With a population of around 16.000, Nafplion thrives as both a seaport and weekend getaway from Athens.
The red-roofed town didn’t rise to prominence until the Middle Ages, when the Venetians transformed it from a sleepy fishing village into a trade entrepot protected by the massive Acronafplia and Palamidi fortress, which lie on a rocky ridge overlooking the harbour in 1829, the city became the first capital of independent, modern Greece.
While Nafplion didn’t hang on to the reins of power for very long, much of the city’s character dates from that era, in particular the neoclassical mansions and public buildings of the old town.
Although nearby Argos was an ancient city-state, Nafplion is a relative latecomer in the annals of Greek history.
As a result, locals tend to pride themselves in more recent events, in particular the early 19th-century Greek struggle for independence, when the town became an epicenter for both homegrown patriots and enthusiastic ‘philhellenes’ from overseas who gave their time, money and even lives towards the cause of Greek freedom.
Among the latter was British poet Lord Bayron, who died from a fever contracted during the Ottomans’ siege of Messolonghi, and is among those immortalised at the Catholic Church of the Metamorphosis (Potamianou Street).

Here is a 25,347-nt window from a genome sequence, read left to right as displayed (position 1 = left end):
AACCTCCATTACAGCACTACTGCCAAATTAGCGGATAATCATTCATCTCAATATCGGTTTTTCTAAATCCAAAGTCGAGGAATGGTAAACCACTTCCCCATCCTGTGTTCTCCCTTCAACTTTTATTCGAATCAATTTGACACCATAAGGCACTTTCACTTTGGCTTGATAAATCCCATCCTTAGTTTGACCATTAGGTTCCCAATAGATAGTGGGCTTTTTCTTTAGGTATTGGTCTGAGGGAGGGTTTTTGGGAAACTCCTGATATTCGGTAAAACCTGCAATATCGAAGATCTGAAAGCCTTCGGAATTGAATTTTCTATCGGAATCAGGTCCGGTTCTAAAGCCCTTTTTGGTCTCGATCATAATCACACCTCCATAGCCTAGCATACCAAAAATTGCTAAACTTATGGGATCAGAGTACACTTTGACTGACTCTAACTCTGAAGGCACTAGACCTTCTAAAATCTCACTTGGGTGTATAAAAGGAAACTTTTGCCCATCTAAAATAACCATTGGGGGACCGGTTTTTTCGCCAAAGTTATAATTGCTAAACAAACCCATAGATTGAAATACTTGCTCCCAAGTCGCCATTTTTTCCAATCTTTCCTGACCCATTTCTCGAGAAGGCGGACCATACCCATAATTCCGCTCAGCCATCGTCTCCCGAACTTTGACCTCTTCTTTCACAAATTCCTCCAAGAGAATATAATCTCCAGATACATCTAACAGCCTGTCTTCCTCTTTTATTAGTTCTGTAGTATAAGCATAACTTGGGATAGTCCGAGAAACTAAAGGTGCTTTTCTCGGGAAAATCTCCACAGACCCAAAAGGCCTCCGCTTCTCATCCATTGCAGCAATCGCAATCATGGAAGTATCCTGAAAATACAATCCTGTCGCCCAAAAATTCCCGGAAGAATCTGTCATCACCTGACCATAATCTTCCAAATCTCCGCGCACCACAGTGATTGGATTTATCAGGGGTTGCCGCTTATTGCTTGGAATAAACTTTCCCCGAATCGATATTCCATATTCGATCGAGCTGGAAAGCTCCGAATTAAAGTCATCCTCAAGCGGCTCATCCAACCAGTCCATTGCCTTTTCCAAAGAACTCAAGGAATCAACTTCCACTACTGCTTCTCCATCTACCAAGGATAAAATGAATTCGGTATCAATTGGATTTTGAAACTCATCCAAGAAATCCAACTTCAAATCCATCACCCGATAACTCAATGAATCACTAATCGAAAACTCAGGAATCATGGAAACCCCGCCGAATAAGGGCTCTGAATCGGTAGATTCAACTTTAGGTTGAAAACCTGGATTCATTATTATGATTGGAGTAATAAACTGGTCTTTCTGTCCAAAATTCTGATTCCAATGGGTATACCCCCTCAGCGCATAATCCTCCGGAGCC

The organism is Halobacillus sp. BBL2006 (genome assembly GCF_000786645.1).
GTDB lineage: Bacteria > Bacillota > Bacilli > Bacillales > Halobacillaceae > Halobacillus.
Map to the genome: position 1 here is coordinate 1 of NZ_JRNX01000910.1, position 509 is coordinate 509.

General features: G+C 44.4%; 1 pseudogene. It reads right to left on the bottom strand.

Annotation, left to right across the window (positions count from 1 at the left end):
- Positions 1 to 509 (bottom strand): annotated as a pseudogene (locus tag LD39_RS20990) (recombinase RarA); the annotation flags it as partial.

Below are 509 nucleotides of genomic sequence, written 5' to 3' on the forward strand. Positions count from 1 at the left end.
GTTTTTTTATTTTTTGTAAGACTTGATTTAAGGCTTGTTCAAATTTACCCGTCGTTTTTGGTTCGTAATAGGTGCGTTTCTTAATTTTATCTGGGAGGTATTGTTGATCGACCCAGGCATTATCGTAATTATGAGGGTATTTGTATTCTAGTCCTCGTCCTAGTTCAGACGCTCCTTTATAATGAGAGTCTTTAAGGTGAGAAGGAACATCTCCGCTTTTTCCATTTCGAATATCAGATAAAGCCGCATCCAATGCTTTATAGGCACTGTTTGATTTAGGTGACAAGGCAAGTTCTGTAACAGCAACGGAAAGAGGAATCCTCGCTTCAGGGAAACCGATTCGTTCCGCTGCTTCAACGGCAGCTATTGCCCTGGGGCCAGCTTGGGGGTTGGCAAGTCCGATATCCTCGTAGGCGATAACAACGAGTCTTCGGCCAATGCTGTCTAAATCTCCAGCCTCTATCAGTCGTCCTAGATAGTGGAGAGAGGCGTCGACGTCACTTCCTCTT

Today, Nafplion remains a city of thinkers and intellectuals, the hometown of many famous, writers, and the location of one of the nation’s most distinguished learning centre the University Of Peloponnese School Of Fine Arts, renowned for theatre, dance and stage design.
Named after the son of Poseidon, the city still retains its intimate relationship with the sea; its port shelters fishing boats and a fleet of mega yachts, and boasts a picturesque harbour.
The charming ambience and thriving cultural scene have long attracted foreigners to Nafplion- some stay for a season, others stay for longer than that.
As a result, the town is imbued with a cosmopolitanism that is seldom found in other Greek cities of this size.
Syntagma Square in Nafplion
Syntagma square is a charming place to sit and simply watch the world pass by, or indulge in a long afternoon of window shopping.
Much of the city’s best shopping is found just a short stroll from the leafy square, with boutiques selling locally-designed jewellery and clothing.
White trinkets such as worry beads, amulets, textiles and ceramics also abound.